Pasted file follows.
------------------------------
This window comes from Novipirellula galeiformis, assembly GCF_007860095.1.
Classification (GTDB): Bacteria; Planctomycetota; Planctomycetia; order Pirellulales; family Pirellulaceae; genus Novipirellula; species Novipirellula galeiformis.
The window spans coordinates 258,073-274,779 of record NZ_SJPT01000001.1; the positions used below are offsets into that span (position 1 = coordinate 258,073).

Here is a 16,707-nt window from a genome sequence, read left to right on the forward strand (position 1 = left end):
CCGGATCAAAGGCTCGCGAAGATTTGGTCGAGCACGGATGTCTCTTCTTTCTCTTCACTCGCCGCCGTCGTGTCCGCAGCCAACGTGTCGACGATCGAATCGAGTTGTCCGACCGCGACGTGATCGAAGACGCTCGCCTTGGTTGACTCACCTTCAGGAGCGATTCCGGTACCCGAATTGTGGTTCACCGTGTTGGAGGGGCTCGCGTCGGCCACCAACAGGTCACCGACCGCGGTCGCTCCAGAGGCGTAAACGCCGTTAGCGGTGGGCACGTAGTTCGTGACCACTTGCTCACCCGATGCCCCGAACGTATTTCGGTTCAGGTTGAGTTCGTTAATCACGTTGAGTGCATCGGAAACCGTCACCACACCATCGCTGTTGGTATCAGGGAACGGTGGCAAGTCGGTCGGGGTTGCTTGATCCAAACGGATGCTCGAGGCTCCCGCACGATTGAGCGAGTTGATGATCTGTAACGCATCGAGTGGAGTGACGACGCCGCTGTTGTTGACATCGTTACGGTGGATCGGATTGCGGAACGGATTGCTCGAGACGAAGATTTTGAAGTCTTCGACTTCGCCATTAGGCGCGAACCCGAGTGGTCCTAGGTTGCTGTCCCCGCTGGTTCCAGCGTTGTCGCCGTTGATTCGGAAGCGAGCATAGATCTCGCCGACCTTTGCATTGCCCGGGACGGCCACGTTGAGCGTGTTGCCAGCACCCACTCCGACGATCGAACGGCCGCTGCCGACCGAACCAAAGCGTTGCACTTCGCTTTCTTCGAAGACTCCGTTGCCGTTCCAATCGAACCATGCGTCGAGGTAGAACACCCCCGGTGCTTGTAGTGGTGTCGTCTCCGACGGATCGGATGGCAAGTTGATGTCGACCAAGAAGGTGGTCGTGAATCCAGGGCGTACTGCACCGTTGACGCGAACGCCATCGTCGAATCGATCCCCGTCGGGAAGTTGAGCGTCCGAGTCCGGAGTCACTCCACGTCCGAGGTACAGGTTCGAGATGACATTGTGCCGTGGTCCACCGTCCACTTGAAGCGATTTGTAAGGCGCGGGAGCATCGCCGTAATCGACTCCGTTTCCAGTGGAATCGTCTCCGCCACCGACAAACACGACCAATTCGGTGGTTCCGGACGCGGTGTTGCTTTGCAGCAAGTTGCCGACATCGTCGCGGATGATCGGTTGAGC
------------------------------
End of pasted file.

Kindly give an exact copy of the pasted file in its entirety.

This window comes from Novipirellula galeiformis, assembly GCF_007860095.1.
Classification (GTDB): Bacteria; Planctomycetota; Planctomycetia; order Pirellulales; family Pirellulaceae; genus Novipirellula; species Novipirellula galeiformis.
The window spans coordinates 258,073-274,779 of record NZ_SJPT01000001.1; the positions used below are offsets into that span (position 1 = coordinate 258,073).

Here is a 16,707-nt window from a genome sequence, read left to right on the forward strand (position 1 = left end):
CCGGATCAAAGGCTCGCGAAGATTTGGTCGAGCACGGATGTCTCTTCTTTCTCTTCACTCGCCGCCGTCGTGTCCGCAGCCAACGTGTCGACGATCGAATCGAGTTGTCCGACCGCGACGTGATCGAAGACGCTCGCCTTGGTTGACTCACCTTCAGGAGCGATTCCGGTACCCGAATTGTGGTTCACCGTGTTGGAGGGGCTCGCGTCGGCCACCAACAGGTCACCGACCGCGGTCGCTCCAGAGGCGTAAACGCCGTTAGCGGTGGGCACGTAGTTCGTGACCACTTGCTCACCCGATGCCCCGAACGTATTTCGGTTCAGGTTGAGTTCGTTAATCACGTTGAGTGCATCGGAAACCGTCACCACACCATCGCTGTTGGTATCAGGGAACGGTGGCAAGTCGGTCGGGGTTGCTTGATCCAAACGGATGCTCGAGGCTCCCGCACGATTGAGCGAGTTGATGATCTGTAACGCATCGAGTGGAGTGACGACGCCGCTGTTGTTGACATCGTTACGGTGGATCGGATTGCGGAACGGATTGCTCGAGACGAAGATTTTGAAGTCTTCGACTTCGCCATTAGGCGCGAACCCGAGTGGTCCTAGGTTGCTGTCCCCGCTGGTTCCAGCGTTGTCGCCGTTGATTCGGAAGCGAGCATAGATCTCGCCGACCTTTGCATTGCCCGGGACGGCCACGTTGAGCGTGTTGCCAGCACCCACTCCGACGATCGAACGGCCGCTGCCGACCGAACCAAAGCGTTGCACTTCGCTTTCTTCGAAGACTCCGTTGCCGTTCCAATCGAACCATGCGTCGAGGTAGAACACCCCCGGTGCTTGTAGTGGTGTCGTCTCCGACGGATCGGATGGCAAGTTGATGTCGACCAAGAAGGTGGTCGTGAATCCAGGGCGTACTGCACCGTTGACGCGAACGCCATCGTCGAATCGATCCCCGTCGGGAAGTTGAGCGTCCGAGTCCGGAGTCACTCCACGTCCGAGGTACAGGTTCGAGATGACATTGTGCCGTGGTCCACCGTCCACTTGAAGCGATTTGTAAGGCGCGGGAGCATCGCCGTAATCGACTCCGTTTCCAGTGGAATCGTCTCCGCCACCGACAAACACGACCAATTCGGTGGTTCCGGACGCGGTGTTGCTTTGCAGCAAGTTGCCGACATCGTCGCGGATGATCGGTTGAGC